DENVER (KDVR) — The Denver Public Schools Board of Education has voted down a plan to close two schools because of low enrollment.
That 6-1 vote on Thursday night brought cheers from parents gathered in an overflow room at the downtown Emily Griffith High School campus.
Board Vice President Auon’tai Anderson told FOX31’s Evan Kruegel before the meeting that he was expecting the no vote.
“I believe we’re going to do the right thing and shock the remainder of the district,” he said.
Just minutes before the meeting, Superintendent Dr. Alex Marrero threw a curveball, changing the number of schools slated for closure from five to two. Those two schools were Math Science Leadership Academy and Denver Discovery School.
“This is the first time I’m hearing about this,” Anderson said, “and I feel blindsided.”
Some board members expressed concern over a lack of community engagement and voted against the plan just after 7 p.m. Still, plenty of questions remain regarding how the district will make up the funding.
Colorado funds its schools on a per-pupil system, meaning that school enrollment directly impacts school-level funding, according to Marrero. That means the district had to spend extra money to give low-enrollment schools the resources available in schools with larger student populations.
It remains unclear how the district plans on making up the funding.
Denver Public Schools closure plan changes
Originally, 10 schools were set to close, but the district recently modified that number to five schools:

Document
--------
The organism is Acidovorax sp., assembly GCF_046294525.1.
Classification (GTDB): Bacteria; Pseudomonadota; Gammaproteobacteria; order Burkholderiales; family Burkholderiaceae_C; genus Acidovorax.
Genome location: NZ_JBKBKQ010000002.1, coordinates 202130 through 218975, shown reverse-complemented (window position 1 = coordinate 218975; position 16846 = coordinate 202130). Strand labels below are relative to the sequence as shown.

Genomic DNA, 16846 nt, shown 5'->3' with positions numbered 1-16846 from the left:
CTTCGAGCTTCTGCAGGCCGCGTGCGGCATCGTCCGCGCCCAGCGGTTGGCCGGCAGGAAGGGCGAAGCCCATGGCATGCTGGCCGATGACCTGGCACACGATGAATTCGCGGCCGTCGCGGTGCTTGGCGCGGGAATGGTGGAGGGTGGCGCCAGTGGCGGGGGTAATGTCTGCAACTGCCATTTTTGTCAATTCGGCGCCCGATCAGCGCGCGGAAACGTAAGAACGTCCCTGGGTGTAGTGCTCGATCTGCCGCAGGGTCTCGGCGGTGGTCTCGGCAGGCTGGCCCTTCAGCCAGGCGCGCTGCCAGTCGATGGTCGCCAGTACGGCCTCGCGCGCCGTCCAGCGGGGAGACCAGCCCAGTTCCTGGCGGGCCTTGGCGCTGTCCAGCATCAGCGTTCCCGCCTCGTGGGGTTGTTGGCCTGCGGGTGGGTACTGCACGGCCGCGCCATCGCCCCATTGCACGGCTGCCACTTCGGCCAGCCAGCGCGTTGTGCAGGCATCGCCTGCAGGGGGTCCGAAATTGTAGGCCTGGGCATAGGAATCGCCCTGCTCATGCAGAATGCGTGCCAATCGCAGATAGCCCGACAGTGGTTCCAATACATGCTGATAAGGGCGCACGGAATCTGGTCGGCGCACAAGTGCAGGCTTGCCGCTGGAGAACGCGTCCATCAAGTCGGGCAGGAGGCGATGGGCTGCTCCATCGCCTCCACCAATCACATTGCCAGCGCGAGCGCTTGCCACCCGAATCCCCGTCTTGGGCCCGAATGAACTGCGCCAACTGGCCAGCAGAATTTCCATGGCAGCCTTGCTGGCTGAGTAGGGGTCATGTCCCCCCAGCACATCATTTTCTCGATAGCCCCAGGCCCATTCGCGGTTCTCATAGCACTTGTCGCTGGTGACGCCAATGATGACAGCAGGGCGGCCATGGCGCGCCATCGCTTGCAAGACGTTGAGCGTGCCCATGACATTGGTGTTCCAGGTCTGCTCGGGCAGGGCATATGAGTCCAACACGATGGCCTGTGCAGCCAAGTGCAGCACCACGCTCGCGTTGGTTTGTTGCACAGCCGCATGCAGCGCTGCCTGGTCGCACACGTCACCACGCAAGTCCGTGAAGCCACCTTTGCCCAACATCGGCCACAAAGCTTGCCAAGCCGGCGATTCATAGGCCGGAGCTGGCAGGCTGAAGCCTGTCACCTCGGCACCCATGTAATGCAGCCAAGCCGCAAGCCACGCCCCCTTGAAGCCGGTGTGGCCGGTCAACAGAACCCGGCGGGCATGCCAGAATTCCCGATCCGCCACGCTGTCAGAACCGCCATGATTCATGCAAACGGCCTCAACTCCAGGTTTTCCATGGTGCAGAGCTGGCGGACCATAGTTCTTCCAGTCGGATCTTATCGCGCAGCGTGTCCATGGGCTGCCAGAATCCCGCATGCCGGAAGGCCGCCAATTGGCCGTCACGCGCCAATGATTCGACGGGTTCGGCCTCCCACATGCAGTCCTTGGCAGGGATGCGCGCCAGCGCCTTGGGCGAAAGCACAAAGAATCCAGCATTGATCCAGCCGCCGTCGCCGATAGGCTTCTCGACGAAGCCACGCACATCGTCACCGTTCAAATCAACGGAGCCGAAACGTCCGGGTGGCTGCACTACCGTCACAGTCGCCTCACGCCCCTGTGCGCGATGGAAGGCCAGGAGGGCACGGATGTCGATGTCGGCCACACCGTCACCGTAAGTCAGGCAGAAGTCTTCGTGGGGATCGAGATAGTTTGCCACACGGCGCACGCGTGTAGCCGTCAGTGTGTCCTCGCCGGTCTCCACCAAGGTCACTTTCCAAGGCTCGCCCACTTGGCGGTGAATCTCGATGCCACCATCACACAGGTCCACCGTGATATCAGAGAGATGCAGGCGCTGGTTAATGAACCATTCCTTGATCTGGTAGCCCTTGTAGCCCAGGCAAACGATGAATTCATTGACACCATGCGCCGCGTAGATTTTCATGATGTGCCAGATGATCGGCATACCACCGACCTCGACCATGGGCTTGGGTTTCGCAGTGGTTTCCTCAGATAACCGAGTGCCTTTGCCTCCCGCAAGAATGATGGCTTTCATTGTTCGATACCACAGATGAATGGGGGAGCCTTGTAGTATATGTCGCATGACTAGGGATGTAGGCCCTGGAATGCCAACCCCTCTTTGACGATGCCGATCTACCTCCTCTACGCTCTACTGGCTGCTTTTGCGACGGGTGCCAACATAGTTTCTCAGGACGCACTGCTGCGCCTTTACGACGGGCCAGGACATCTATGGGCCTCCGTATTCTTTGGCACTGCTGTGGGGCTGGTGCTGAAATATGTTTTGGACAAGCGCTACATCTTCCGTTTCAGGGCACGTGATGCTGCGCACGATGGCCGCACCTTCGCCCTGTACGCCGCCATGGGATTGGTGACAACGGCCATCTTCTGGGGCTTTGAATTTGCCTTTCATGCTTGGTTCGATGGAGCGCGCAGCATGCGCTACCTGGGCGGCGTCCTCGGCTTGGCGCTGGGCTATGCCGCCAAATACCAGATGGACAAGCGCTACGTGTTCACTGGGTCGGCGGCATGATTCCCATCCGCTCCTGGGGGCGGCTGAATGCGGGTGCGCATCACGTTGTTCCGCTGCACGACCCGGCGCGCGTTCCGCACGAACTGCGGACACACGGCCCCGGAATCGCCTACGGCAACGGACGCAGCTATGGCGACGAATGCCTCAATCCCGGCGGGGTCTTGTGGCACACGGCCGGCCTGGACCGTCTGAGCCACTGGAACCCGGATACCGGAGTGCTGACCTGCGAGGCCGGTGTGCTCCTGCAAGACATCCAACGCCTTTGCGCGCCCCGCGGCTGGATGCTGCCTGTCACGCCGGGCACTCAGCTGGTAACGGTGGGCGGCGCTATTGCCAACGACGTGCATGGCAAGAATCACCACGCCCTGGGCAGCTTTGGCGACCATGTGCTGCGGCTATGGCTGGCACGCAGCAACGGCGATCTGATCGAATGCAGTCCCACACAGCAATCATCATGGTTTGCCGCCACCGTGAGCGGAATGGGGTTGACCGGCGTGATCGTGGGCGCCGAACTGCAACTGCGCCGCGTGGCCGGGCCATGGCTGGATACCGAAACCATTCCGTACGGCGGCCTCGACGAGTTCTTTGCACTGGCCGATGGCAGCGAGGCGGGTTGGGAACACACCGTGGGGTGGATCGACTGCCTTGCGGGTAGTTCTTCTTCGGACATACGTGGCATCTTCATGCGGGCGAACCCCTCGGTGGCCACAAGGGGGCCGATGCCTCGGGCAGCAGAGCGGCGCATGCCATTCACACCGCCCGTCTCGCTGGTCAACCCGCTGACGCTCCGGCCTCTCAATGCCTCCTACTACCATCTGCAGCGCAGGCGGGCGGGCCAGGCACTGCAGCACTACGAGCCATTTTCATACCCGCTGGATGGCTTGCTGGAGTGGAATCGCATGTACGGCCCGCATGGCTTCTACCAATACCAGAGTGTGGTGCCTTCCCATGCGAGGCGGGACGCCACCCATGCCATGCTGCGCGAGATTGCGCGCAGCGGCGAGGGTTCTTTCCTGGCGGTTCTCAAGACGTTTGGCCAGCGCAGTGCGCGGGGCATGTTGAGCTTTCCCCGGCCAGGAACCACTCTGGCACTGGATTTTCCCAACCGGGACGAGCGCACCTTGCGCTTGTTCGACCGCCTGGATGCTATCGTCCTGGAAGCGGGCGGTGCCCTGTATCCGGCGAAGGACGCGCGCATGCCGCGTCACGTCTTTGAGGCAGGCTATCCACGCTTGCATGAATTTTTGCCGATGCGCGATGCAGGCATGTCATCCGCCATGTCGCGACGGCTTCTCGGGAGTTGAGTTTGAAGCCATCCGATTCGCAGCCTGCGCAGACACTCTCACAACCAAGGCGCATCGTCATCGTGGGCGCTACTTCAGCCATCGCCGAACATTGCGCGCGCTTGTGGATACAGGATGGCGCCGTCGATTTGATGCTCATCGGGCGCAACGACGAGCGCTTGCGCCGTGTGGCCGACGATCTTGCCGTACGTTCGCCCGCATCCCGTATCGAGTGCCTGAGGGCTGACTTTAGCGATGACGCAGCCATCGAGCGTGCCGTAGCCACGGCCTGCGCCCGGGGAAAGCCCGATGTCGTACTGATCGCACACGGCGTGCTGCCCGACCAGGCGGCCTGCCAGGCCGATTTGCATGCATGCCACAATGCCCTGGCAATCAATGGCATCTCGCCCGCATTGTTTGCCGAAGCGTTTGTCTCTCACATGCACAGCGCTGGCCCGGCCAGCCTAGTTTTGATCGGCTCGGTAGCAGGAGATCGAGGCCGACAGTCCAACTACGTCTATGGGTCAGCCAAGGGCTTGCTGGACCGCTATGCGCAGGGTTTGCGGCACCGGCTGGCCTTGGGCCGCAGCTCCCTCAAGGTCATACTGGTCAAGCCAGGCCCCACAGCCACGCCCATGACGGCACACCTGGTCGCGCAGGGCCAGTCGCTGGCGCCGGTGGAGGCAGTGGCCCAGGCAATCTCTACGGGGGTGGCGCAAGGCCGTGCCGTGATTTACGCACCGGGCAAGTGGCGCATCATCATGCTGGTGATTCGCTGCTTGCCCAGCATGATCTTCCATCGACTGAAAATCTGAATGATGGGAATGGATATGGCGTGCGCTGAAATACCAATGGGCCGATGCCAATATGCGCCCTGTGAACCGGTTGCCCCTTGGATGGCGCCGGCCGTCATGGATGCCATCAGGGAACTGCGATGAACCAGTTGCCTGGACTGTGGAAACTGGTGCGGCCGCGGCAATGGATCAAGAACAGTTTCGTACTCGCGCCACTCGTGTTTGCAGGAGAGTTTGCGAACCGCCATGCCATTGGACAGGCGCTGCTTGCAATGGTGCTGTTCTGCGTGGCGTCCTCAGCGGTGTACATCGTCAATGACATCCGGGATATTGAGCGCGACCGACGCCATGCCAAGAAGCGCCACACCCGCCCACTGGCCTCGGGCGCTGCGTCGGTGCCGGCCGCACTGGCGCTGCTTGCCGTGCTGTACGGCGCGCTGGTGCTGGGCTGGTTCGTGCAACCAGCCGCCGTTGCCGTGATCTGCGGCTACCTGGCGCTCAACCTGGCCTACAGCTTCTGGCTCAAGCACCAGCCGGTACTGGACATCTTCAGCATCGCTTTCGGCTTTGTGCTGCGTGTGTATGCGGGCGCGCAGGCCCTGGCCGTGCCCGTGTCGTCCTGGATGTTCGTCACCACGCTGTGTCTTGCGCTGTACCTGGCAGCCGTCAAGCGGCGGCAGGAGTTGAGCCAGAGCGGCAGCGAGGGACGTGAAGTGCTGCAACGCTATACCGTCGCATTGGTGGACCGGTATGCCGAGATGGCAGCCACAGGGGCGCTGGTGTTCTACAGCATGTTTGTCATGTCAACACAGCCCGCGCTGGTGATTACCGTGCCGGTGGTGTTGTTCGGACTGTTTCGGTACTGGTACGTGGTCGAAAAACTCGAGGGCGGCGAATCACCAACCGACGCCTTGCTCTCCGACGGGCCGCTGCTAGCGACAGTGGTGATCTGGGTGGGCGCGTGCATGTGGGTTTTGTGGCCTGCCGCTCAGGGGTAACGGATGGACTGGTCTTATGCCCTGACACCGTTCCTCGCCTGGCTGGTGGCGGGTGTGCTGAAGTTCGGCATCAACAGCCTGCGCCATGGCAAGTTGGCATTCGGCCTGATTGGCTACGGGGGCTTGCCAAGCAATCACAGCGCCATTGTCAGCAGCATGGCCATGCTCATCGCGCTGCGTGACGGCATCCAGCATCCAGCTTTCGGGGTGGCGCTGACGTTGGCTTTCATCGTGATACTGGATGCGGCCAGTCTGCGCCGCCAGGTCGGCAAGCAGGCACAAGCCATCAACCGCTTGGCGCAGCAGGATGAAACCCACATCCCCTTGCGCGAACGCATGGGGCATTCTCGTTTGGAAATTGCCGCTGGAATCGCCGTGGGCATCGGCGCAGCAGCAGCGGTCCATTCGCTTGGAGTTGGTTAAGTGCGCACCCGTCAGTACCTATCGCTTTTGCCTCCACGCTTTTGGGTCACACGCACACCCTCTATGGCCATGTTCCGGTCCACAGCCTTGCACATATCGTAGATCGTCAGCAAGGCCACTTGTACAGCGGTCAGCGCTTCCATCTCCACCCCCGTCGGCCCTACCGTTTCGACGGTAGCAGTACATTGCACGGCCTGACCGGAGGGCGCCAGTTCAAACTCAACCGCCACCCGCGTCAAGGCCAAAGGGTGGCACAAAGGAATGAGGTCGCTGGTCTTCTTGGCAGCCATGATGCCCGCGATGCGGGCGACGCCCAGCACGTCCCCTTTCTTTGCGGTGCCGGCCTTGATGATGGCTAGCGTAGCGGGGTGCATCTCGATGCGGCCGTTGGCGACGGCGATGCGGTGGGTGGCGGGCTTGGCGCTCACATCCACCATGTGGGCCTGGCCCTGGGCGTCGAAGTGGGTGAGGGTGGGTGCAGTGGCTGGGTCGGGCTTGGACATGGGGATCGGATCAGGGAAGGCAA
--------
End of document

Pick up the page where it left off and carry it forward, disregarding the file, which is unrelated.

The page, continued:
- Denver Discovery School will unify with schools in the Greater Park Hill – Central Park Enrollment zone.
- Fairview Elementary and Colfax Elementary will unify with K-5 grades at Cheltenham and ECE at Colfax.
- International Academy of Denver at Harrington will unify with Columbine Elementary and Swansea Elementary in a new enrollment zone with Columbine and Swansea.
- Math Science Leadership Academy (MSLA) will unify with Valverde Elementary at Valverde.
- Schmitt Elementary will unify with Godsman Elementary at Godsman.
The fate of the other five schools that were originally considered for closure is still under consideration: Columbian, Palmer, Eagleton, Colfax and Whittier. The district said it will continue to engage with those school communities about what to do.
Denver public schools see lowering enrollment
Each of the 10 schools originally considered for closure had fewer than 215 students enrolled this fall, meaning the district had to spend extra money to give those schools resources available in schools with larger student populations.
Marrero has said the district spends $5 million each year to subsidize those 10 schools — money that could fund more than 50 full-time employees. Of that $5 million, more than two-thirds of it goes to the five schools that were up for consideration on Thursday.
DPS has said the student population has declined by more than 6,000 students in the last five years, and the number is expected to drop by another 3,000 over the next four years. The district linked the lower numbers to a loss of more than $61 million in annual taxes that fund schools, with another $36 million dip expected in the years to come.
The district has said school-based staff “will have a guaranteed role” at their consolidated school.